Here's one with np.einsum

def flip_diag(a):
w = np.einsum('ii>i',a)
w[:] = w[::1]
return a
Another with np.fill_diagonal

np.fill_diagonal(a,np.diag(a)[::1].copy())
Another with flattend indexing 
a.flat[::a.shape[1]+1] = a.flat[::a.shape[1]1]
Benchmarking
Solutions as functions :
# @Quang Hoang's soln
def range_diagonal(a):
idx = np.arange(len(a))
a[idx,idx] = np.diagonal(a)[::1]
return a
def fill_diagonal(a):
np.fill_diagonal(a,np.diag(a)[::1].copy())
return a
def flattened_index(a):
a.flat[::a.shape[1]+1] = a.flat[::a.shape[1]1]
return a
Using benchit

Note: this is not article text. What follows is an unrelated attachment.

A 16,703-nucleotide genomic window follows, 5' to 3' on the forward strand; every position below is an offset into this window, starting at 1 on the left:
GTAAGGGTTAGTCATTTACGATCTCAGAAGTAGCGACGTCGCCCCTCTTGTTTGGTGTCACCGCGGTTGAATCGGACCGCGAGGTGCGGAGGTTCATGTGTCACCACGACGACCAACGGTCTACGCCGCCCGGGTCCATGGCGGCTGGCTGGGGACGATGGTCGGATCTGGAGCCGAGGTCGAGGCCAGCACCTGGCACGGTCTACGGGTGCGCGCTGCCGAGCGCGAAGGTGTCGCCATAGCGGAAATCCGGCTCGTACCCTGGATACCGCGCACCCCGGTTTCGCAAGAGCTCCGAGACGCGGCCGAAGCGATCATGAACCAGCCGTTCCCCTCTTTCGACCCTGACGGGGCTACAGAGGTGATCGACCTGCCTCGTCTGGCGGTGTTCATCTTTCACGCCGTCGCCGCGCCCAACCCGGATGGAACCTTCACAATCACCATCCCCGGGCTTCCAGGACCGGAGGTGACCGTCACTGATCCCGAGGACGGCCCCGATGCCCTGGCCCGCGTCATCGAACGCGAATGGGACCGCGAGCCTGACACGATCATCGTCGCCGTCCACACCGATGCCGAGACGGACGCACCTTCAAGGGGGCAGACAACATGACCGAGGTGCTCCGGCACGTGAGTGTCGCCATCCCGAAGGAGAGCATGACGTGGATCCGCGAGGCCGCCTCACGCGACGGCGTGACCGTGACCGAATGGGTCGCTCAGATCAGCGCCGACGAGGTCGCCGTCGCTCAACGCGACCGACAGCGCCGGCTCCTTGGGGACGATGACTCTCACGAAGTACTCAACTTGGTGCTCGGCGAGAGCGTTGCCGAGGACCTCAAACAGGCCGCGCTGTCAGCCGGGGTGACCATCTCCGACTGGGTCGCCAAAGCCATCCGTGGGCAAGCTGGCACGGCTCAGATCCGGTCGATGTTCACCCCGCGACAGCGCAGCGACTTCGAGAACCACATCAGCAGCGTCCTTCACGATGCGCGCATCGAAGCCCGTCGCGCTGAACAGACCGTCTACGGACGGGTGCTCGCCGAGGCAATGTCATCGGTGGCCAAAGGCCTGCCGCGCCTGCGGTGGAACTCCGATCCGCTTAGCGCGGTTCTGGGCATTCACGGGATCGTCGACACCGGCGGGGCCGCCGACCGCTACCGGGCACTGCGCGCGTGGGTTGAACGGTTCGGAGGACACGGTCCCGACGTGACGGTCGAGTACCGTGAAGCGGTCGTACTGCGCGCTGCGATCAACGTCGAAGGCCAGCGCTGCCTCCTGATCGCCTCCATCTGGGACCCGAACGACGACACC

package (few benchmarking tools packaged together; disclaimer: I am its author) to benchmark proposed solutions.
import benchit
funcs = [range_diagonal, flip_diag, fill_diagonal, flattened_index]
in_ = [np.random.rand(n,n) for n in [2,5,8,20,50,80,200,500,800,2000,5000]]
t = benchit.timings(funcs, in_)
t.plot(logx=True, save='timings.png')
flip_diag
and flattened_index
look good and choosing one among them could be based on the input array sizes.